Qatar finance minister arrested in corruption investigation

Qatar's finance minister was being questioned over alleged abuse of power and misuse of public funds in the energy-rich state after the attorney general ordered him arrested, state-run media reported Thursday.

The Qatar News Agency said the attorney general had ordered Ali Sharif al-Emadi detained but did not provide other details about the graft case involving the minister, who has held the post since 2013.

The statement said authorities had launched an investigation into “crimes related to the public sector,” but did not clarify whether al-Emadi himself was facing any charges. Al-Emadi could not be immediately reached for comment.

Al-Emadi rose to prominence in the Gulf Arab emirate of Qatar after overseeing the growth of Qatar National Bank into the largest lender in the Middle East. He also serves as chairman of the bank, on the board of Qatar's sovereign wealth fund and as president of the executive board of long-haul carrier Qatar Airways. According to the Las Vegas-based Sovereign Wealth Fund Institute, the Qatar Investment Authority holds assets of $295 billion.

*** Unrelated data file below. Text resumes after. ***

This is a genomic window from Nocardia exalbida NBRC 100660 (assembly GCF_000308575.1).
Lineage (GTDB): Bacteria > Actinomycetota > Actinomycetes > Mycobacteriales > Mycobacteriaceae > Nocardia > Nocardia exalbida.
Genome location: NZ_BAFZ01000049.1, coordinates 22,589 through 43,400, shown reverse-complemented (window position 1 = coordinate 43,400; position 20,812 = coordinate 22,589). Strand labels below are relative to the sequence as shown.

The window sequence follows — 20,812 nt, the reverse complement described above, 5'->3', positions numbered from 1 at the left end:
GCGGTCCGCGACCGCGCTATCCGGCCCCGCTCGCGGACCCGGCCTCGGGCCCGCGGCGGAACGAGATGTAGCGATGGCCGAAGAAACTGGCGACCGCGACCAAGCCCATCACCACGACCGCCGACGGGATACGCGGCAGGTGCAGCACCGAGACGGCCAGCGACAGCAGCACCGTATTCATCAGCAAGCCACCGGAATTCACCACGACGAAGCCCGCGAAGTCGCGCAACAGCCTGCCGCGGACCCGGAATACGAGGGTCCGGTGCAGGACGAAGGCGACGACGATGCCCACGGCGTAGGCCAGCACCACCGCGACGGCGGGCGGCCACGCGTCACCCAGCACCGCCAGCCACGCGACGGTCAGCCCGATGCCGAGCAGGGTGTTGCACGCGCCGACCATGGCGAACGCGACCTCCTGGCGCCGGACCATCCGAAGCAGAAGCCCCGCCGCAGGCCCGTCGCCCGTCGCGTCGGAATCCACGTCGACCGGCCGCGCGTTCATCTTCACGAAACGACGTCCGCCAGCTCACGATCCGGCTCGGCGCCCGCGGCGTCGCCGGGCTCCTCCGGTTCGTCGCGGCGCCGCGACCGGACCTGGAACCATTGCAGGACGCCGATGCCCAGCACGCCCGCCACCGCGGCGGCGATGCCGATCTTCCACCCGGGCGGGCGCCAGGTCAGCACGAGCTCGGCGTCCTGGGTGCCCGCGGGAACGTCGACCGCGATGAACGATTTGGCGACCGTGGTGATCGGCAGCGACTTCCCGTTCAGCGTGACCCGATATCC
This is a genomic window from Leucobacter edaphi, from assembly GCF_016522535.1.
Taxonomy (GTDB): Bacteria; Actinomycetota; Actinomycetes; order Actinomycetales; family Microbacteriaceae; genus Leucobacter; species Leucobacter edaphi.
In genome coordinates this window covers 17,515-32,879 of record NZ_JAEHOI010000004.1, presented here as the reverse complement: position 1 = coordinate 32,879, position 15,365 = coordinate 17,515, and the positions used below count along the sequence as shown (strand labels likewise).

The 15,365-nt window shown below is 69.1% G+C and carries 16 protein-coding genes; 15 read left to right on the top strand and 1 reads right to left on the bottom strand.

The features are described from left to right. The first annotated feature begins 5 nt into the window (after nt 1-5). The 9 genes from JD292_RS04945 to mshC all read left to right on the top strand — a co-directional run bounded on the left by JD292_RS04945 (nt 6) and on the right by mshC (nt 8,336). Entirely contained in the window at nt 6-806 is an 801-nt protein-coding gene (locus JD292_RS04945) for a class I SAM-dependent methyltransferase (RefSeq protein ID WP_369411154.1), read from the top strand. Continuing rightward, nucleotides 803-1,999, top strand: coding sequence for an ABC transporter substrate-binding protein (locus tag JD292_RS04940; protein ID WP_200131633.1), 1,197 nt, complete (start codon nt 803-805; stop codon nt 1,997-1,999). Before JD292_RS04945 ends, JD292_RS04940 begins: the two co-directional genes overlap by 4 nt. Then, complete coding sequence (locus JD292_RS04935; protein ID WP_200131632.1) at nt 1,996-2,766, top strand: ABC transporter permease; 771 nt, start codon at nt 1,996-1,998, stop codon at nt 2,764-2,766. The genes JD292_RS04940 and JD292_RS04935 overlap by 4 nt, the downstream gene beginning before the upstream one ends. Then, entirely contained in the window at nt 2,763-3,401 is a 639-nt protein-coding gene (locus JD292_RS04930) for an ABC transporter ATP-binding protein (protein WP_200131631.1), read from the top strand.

Last year, The Banker magazine, a prominent British-based financial publication, named al-Emadi “best minister” in Middle East and North Africa, citing his deft navigation of various crises, including the pandemic-induced collapse in demand for oil and natural gas and the yearslong boycott of the state by Gulf Arab neighbors.

Arrests of such a high-ranking officials on suspicion of corruption are rare in Qatar. Corruption remains rampant in Gulf Arab sheikhdoms flush with petrodollars and in the wider Middle East. In its 2020 corruption perceptions index, which surveys economic experts about the perceived level of public sector corruption, corruption watchdog Transparency International listed Qatar among the least corrupt in the region, with a score of 63 out of 100. The scale ranks countries between zero, which is “highly corrupt,” and 100, for “very clean."

Qatar, a country of 2.8 million people, is preparing to open its doors to 1.5 million soccer fans next year as the host of the 2022 World Cup. The tiny state is overseeing massive national infrastructure projects worth hundreds of billions of dollars for the event.